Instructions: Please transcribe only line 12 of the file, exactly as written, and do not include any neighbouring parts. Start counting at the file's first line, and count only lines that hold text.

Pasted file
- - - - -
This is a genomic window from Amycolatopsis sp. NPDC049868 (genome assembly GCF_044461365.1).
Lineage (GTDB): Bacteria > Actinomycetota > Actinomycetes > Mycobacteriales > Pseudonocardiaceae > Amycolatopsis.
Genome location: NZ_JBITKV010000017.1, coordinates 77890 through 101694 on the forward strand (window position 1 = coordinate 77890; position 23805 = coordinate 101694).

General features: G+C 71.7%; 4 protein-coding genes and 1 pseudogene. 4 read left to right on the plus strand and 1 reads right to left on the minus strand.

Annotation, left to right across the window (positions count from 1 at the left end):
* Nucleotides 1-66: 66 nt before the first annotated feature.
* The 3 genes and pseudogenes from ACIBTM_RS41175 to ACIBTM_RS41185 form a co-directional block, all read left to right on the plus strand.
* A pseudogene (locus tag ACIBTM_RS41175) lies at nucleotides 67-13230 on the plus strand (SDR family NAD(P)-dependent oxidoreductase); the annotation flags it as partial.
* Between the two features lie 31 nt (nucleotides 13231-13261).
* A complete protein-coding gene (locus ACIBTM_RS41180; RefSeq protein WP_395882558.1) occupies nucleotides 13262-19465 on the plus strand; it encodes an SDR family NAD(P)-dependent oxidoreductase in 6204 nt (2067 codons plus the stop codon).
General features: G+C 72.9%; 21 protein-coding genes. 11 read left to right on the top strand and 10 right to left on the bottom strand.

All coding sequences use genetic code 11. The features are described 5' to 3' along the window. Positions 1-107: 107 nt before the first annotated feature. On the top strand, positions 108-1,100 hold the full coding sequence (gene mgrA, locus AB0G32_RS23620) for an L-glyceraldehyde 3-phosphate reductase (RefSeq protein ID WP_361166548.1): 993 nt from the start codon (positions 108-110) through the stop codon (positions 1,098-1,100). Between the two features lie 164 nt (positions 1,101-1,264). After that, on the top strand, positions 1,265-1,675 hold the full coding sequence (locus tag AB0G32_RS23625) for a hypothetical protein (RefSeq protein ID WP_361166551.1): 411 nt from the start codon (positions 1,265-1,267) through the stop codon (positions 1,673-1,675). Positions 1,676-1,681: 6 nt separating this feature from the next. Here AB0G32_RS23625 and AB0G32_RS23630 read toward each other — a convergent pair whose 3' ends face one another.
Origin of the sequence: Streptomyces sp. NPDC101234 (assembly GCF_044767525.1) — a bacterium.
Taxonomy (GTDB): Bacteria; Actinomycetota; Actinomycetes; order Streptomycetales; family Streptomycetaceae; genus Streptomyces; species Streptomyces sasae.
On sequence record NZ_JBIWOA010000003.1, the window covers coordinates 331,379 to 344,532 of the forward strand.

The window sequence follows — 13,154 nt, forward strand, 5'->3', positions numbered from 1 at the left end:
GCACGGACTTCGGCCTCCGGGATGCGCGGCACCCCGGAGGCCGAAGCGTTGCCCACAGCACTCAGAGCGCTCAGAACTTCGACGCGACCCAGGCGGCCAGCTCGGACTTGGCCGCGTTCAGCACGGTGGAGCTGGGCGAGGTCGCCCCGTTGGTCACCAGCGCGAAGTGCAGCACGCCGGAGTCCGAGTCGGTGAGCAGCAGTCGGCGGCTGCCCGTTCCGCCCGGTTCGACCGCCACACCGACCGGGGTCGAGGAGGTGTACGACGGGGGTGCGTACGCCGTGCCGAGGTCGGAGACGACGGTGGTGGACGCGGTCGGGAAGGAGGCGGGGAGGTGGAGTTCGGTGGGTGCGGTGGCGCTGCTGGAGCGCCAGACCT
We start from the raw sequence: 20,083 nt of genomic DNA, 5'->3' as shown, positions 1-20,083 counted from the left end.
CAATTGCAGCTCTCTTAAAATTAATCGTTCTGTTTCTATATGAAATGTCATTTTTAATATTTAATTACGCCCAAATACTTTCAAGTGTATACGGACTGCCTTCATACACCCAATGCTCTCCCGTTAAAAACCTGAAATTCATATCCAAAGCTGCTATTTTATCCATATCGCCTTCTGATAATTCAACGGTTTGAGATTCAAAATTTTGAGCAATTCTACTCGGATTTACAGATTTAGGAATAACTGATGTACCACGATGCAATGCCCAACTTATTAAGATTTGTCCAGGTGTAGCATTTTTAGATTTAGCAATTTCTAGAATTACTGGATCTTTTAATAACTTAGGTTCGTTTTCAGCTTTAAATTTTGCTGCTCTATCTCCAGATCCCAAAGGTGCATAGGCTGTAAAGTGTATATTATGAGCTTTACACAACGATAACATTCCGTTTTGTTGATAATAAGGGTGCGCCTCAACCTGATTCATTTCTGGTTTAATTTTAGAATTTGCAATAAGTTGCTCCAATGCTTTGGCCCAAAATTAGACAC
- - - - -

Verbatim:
All coding sequences use genetic code 11. The features are described 5' to 3' along the window. Positions 1-107: 107 nt before the first annotated feature. On the top strand, positions 108-1,100 hold the full coding sequence (gene mgrA, locus AB0G32_RS23620) for an L-glyceraldehyde 3-phosphate reductase (RefSeq protein ID WP_361166548.1): 993 nt from the start codon (positions 108-110) through the stop codon (positions 1,098-1,100). Between the two features lie 164 nt (positions 1,101-1,264). After that, on the top strand, positions 1,265-1,675 hold the full coding sequence (locus tag AB0G32_RS23625) for a hypothetical protein (RefSeq protein ID WP_361166551.1): 411 nt from the start codon (positions 1,265-1,267) through the stop codon (positions 1,673-1,675). Positions 1,676-1,681: 6 nt separating this feature from the next. Here AB0G32_RS23625 and AB0G32_RS23630 read toward each other — a convergent pair whose 3' ends face one another.